NOTE: This post contains descriptions of and comments about violence, specifically sexual violence, and laws and attitudes relating to rape and assault. It may not be suitable for all readers, so please take caution.
A candid, searing essay that ran in Teen Vogue last week – “I was Raped by a Woman,” by Caroline Catlin – reminded me just how important it is to speak up about female sexual assault. No one likes to talk about it, no one likes to think about it, I know. But that’s why we have to.
So I’m going to – write about it. Again.
I can still kind of see it in my head, even now. Just a little bit. With more light than there was at the time, I think, too.
It was 2003, and I was 19 years old, a sophomore at Emerson College. I lived in one of the smaller dormitories, directly across from the Boston Public Garden (the dorm is now a hotel). At the very beginning of the year, a group of us on the 6th floor had made fast friends, and one night, this particular night, we were going to have a party in the empty triple-occupancy room down the hall. Just for the five or six of us; “VIP” only.
It was still cold out – Boston at the tail end of winter, that kind of cold. Without furniture and assorted college student crap, the triple room was big and drafty, more than enough space. I’d staked out a spot, flopping on a beanbag we’d dragged over, my hands tucked behind my head. With a few (badly – college ) mixed drinks in me, I was feeling pretty good. Was I drunk? I don’t know. Maybe? Relaxed? Sure, yeah. Definitely.
One of the party-goers was a girl from the triple room next to the empty one, Sunny. I liked Sunny. She was a bit on the quiet side, with bright green eyes that often cased a social situation thoroughly before she felt comfortable interacting with anyone. Earlier in the year, Sunny had sat in my single room to confess that she a crush on me and asked how I felt. Shocked – I could count the number of people who had told me this on the fingers of half a hand – I was flattered, but did not feel the same way. I said as much to Sunny, that valued our friendship but did not have romantic inclinations toward her. That seemed to be that.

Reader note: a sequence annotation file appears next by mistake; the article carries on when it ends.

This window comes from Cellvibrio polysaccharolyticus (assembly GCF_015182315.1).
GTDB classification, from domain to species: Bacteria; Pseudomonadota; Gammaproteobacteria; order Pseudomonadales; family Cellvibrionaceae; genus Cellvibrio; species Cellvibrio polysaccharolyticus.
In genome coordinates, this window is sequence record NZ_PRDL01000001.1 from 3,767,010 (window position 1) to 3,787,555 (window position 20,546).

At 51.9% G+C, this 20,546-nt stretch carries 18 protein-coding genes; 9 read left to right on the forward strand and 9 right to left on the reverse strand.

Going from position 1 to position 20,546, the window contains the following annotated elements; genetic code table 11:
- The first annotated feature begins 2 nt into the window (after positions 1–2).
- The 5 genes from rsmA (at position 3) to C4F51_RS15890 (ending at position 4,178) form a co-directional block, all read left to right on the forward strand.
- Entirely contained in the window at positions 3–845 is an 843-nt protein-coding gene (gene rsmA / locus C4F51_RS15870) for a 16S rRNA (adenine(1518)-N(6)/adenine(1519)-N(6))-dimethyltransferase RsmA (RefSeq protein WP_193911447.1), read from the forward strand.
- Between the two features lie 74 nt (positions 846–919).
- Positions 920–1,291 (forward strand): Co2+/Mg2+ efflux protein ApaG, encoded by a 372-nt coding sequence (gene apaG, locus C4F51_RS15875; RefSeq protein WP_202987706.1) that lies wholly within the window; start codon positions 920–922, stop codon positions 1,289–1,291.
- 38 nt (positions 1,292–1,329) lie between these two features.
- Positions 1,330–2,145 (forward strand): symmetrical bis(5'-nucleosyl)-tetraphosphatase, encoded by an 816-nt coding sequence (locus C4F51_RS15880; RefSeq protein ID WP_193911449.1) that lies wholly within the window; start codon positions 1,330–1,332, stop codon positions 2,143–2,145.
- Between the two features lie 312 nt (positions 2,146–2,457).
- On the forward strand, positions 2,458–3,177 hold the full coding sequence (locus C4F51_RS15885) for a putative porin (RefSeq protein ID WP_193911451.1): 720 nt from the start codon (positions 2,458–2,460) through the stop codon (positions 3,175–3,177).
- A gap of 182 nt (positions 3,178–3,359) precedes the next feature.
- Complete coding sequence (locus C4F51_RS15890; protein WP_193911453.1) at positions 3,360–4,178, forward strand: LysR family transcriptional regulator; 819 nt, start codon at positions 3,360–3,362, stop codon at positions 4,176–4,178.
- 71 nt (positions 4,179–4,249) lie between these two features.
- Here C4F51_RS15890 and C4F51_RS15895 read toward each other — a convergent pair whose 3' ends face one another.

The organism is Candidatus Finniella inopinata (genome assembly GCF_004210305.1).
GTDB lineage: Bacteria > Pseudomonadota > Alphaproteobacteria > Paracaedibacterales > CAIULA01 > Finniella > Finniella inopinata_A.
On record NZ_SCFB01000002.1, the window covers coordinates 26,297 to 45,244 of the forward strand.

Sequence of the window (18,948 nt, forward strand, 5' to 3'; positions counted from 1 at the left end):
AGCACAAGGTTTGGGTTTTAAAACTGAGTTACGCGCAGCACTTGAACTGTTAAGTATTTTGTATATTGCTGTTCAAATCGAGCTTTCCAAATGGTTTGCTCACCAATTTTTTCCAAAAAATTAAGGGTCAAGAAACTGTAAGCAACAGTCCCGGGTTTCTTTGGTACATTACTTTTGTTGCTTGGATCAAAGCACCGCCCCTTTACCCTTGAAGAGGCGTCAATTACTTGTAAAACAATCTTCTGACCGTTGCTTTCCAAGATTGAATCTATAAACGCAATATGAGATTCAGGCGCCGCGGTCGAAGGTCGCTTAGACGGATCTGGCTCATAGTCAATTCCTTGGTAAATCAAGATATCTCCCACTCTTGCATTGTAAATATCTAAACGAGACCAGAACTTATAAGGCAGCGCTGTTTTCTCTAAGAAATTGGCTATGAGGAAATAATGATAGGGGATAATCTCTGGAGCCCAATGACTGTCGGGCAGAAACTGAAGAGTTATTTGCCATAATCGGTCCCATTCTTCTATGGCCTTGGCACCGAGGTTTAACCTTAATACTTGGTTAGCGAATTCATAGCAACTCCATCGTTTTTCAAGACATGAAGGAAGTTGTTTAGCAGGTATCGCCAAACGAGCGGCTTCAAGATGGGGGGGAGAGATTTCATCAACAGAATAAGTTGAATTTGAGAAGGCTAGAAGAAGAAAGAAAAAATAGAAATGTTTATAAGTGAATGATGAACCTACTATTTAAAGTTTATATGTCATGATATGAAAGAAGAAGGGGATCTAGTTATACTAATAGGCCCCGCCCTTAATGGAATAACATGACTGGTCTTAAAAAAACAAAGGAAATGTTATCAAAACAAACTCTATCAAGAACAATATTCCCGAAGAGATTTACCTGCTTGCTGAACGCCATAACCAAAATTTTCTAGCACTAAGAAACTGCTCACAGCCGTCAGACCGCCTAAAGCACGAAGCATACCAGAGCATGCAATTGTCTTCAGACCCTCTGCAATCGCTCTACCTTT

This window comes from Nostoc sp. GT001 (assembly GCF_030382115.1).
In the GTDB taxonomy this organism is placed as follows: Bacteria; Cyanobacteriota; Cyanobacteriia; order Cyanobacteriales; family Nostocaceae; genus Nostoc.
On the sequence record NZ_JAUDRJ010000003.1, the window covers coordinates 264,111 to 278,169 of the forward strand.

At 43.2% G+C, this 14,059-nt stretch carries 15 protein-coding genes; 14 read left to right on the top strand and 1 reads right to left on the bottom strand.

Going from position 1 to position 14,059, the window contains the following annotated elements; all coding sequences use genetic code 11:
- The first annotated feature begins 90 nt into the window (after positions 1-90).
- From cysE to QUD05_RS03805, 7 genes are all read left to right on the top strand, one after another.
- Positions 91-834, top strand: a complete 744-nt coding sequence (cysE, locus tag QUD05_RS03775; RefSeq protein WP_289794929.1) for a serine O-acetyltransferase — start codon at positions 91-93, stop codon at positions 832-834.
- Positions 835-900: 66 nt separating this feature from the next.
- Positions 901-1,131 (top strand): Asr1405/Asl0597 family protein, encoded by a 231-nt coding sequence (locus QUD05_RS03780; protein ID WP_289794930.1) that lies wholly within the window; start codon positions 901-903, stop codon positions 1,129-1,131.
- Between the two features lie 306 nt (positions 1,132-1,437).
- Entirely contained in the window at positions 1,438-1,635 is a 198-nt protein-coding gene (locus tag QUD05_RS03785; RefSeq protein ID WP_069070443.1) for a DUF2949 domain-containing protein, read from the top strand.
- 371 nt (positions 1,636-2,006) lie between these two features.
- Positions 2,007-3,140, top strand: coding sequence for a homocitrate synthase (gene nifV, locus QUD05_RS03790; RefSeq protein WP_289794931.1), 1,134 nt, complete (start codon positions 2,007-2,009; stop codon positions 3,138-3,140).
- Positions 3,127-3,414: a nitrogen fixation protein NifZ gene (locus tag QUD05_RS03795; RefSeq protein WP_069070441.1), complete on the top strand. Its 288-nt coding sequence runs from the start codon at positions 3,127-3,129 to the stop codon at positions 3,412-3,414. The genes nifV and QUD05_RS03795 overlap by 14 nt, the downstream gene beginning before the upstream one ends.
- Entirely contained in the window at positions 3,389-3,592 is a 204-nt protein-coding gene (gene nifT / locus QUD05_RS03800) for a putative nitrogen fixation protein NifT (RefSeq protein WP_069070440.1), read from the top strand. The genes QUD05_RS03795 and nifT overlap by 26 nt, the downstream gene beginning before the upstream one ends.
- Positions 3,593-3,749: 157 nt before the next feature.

In the months since that conversation, Sunny and I had spent a good amount of time just hanging around in my single room, chatting, often until late. I had confided to her that I had not so much as kissed a girl, never in my life, and that the idea of sexual anything scared the living shit out of me.
Which is why when, without warning, Sunny plopped down on my lap, I didn’t think all that much of it. We did that, the group of us, sat and leaned on each other, mostly for convenience, and never sexually. But I remember noticing that I was a bit pinned, with little leverage to move on the lumpy beanbag.
Maybe Sunny noticed this, too, and that’s why she did what she did. Suddenly, she turned her head and bit me, hard, just above my left nipple. It was jarring, painful, but I tried to laugh it off. She’s just joking around.
Joking. Joking. She’s just joking.
But later. Flat on my back on the bare mattress of a top bunk, friends laughing and drinking below me. My glasses were off, but but I could see her there, a hovering figure climbing the ladder. After a pause, Sunny eased down on top of me, pushing my body toward the wall. “Hi,” she said. Her breath was hot. I said nothing.
Here’s the part I can’t quite remember fully. I think she tried to bite me again, to kiss me, maybe. She moved to my left side, throwing her leg over mine – that I do remember. I was looking at the wall, hands over my head, murmuring nonsense. It’s happening-not-happening. Coherent thoughts filtered through in tiny blips. THIS IS REAL. THIS IS YOUR FIRST SEXUAL EXPERIENCE AND YOU DO NOT WANT IT TO HAPPEN. IF YOU DON’T DO ANYTHING, IT WILL BE OVER SOON.